So, we showed up at the concert, wondering why Eric and friend weren't there yet. Then the concert was late starting - someone finally came on stage to announce that all the equipment was held up on the interstate due to traffic heading to Atlanta Stadium for the Billy Graham Crusade, of all things. Finally, roadies started setting up the equipment - no Eric.

ZZTop was the opening act, and we thoroughly enjoyed them, although Eric didn't make it in time. As Deep Purple took the stage, Eric and friend finally showed. Quizzing them after the show - we got this weird story as to why they were late . . .

"Man, we picked up this hitchhiker when we were leaving Nashville, and he MADE us take him to Birmingham!"

"OMG - did he have a gun?"

"No, man, he just MADE us take him!"

"If he didn't have a gun, then how did he MAKE you take him?"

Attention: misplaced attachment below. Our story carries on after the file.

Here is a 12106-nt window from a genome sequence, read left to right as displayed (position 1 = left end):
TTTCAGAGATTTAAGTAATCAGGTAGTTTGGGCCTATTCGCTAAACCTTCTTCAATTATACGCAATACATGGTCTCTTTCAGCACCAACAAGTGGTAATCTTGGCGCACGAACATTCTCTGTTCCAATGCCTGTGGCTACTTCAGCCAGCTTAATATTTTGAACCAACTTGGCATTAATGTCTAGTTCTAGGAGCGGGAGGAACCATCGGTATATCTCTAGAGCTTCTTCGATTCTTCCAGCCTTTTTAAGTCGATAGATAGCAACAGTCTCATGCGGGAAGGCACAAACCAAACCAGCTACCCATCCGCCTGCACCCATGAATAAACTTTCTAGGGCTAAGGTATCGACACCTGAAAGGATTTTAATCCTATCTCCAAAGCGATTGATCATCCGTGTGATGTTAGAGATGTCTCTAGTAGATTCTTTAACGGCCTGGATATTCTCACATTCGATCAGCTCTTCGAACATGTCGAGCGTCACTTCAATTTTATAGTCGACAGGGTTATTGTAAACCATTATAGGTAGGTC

"Man, he just MADE us take him . . . "

Eric and friend were obviously under the influence of some pretty strong stuff . . . :rolleyes:


I also have some very bad pics of this show, taken with an old-style 126 Instamatic - lol - the view of the back of the guy's head in front of us came out great! :D
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Re: Deep Purple

Postby Freeyyaa » Fri Oct 28, 2016 12:49 am

What a good thread! I thought, that Yes-fiends have forgotten about Deep Purple as they do not play pure prog-rock.
Now the turned to soft-rock with an admixture of prog.